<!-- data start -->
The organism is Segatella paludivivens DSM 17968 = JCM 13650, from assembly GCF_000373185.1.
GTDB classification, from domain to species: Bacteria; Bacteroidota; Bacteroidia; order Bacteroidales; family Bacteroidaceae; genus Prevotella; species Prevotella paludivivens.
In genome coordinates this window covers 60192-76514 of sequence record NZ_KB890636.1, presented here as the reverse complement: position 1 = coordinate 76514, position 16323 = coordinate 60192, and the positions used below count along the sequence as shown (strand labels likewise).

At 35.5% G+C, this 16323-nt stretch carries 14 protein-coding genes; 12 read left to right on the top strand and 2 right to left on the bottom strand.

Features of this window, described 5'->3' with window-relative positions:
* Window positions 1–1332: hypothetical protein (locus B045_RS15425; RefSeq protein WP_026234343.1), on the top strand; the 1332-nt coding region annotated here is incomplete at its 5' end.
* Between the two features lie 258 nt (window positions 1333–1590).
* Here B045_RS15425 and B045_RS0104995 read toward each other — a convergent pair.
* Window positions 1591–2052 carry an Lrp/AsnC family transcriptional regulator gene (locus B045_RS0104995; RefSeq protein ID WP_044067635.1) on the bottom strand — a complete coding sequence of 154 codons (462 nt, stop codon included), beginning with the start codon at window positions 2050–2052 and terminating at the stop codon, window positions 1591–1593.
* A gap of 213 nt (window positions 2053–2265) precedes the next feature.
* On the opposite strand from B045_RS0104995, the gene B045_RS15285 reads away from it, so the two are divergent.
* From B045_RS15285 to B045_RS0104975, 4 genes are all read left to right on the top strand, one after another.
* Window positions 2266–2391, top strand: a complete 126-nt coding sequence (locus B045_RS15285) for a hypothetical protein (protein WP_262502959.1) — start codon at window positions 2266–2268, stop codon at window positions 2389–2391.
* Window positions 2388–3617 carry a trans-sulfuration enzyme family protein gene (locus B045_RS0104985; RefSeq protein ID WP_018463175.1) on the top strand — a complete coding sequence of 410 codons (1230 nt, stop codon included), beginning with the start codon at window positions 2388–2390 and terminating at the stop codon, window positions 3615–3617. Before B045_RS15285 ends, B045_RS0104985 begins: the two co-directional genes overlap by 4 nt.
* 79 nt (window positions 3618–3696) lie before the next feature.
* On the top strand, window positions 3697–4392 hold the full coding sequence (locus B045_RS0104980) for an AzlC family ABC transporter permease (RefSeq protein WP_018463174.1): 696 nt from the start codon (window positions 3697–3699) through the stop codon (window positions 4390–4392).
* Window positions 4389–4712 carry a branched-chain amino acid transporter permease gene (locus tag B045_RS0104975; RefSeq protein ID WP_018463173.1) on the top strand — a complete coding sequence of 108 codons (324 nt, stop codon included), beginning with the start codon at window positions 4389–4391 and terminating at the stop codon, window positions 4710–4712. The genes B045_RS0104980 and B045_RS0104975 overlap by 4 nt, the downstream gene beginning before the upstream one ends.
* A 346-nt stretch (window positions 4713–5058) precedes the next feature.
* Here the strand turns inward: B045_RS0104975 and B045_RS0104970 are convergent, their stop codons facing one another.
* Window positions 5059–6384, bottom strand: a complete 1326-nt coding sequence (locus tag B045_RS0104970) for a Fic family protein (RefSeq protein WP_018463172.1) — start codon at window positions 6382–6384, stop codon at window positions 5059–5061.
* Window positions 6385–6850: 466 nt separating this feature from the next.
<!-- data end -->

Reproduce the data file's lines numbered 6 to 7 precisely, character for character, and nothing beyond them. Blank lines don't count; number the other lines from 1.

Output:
* Window positions 1–1332: hypothetical protein (locus B045_RS15425; RefSeq protein WP_026234343.1), on the top strand; the 1332-nt coding region annotated here is incomplete at its 5' end.
* Between the two features lie 258 nt (window positions 1333–1590).